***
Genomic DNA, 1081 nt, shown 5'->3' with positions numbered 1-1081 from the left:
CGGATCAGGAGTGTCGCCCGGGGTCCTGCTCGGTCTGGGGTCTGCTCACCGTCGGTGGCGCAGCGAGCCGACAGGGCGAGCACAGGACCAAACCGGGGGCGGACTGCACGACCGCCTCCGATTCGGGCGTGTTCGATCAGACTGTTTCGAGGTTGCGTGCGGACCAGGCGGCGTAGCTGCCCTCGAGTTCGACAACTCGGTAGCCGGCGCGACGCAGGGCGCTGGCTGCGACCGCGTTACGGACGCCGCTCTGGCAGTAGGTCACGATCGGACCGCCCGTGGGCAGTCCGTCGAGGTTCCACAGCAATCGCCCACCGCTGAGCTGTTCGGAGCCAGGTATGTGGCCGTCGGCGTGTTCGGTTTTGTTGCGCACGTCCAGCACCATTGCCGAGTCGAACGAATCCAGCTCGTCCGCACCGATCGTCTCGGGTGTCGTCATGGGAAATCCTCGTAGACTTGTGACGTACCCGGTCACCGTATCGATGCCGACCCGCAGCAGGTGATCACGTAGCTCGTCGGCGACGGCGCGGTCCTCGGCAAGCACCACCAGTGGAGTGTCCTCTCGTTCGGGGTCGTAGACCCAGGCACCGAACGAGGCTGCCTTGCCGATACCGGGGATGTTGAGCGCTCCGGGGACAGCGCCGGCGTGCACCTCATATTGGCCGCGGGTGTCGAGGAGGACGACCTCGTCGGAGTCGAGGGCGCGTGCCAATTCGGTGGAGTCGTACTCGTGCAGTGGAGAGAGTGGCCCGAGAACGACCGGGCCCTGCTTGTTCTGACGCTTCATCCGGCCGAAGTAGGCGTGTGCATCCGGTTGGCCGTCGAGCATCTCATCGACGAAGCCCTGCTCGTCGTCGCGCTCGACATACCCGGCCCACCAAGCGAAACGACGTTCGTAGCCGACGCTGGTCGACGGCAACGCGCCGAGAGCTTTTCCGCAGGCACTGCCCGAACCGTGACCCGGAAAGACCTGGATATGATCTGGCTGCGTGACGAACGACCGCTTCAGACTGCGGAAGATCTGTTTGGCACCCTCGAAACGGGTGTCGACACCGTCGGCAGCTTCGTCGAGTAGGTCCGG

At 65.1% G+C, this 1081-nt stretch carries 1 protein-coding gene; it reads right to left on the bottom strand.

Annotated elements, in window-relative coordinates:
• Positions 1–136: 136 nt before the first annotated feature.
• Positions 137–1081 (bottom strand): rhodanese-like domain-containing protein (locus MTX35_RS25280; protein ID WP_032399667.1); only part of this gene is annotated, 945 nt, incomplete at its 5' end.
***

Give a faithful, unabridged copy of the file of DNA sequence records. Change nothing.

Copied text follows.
Genomic DNA, 1081 nt, shown 5'->3' with positions numbered 1-1081 from the left:
CGGATCAGGAGTGTCGCCCGGGGTCCTGCTCGGTCTGGGGTCTGCTCACCGTCGGTGGCGCAGCGAGCCGACAGGGCGAGCACAGGACCAAACCGGGGGCGGACTGCACGACCGCCTCCGATTCGGGCGTGTTCGATCAGACTGTTTCGAGGTTGCGTGCGGACCAGGCGGCGTAGCTGCCCTCGAGTTCGACAACTCGGTAGCCGGCGCGACGCAGGGCGCTGGCTGCGACCGCGTTACGGACGCCGCTCTGGCAGTAGGTCACGATCGGACCGCCCGTGGGCAGTCCGTCGAGGTTCCACAGCAATCGCCCACCGCTGAGCTGTTCGGAGCCAGGTATGTGGCCGTCGGCGTGTTCGGTTTTGTTGCGCACGTCCAGCACCATTGCCGAGTCGAACGAATCCAGCTCGTCCGCACCGATCGTCTCGGGTGTCGTCATGGGAAATCCTCGTAGACTTGTGACGTACCCGGTCACCGTATCGATGCCGACCCGCAGCAGGTGATCACGTAGCTCGTCGGCGACGGCGCGGTCCTCGGCAAGCACCACCAGTGGAGTGTCCTCTCGTTCGGGGTCGTAGACCCAGGCACCGAACGAGGCTGCCTTGCCGATACCGGGGATGTTGAGCGCTCCGGGGACAGCGCCGGCGTGCACCTCATATTGGCCGCGGGTGTCGAGGAGGACGACCTCGTCGGAGTCGAGGGCGCGTGCCAATTCGGTGGAGTCGTACTCGTGCAGTGGAGAGAGTGGCCCGAGAACGACCGGGCCCTGCTTGTTCTGACGCTTCATCCGGCCGAAGTAGGCGTGTGCATCCGGTTGGCCGTCGAGCATCTCATCGACGAAGCCCTGCTCGTCGTCGCGCTCGACATACCCGGCCCACCAAGCGAAACGACGTTCGTAGCCGACGCTGGTCGACGGCAACGCGCCGAGAGCTTTTCCGCAGGCACTGCCCGAACCGTGACCCGGAAAGACCTGGATATGATCTGGCTGCGTGACGAACGACCGCTTCAGACTGCGGAAGATCTGTTTGGCACCCTCGAAACGGGTGTCGACACCGTCGGCAGCTTCGTCGAGTAGGTCCGG

At 65.1% G+C, this 1081-nt stretch carries 1 protein-coding gene; it reads right to left on the bottom strand.

Annotated elements, in window-relative coordinates:
• Positions 1–136: 136 nt before the first annotated feature.
• Positions 137–1081 (bottom strand): rhodanese-like domain-containing protein (locus MTX35_RS25280; protein ID WP_032399667.1); only part of this gene is annotated, 945 nt, incomplete at its 5' end.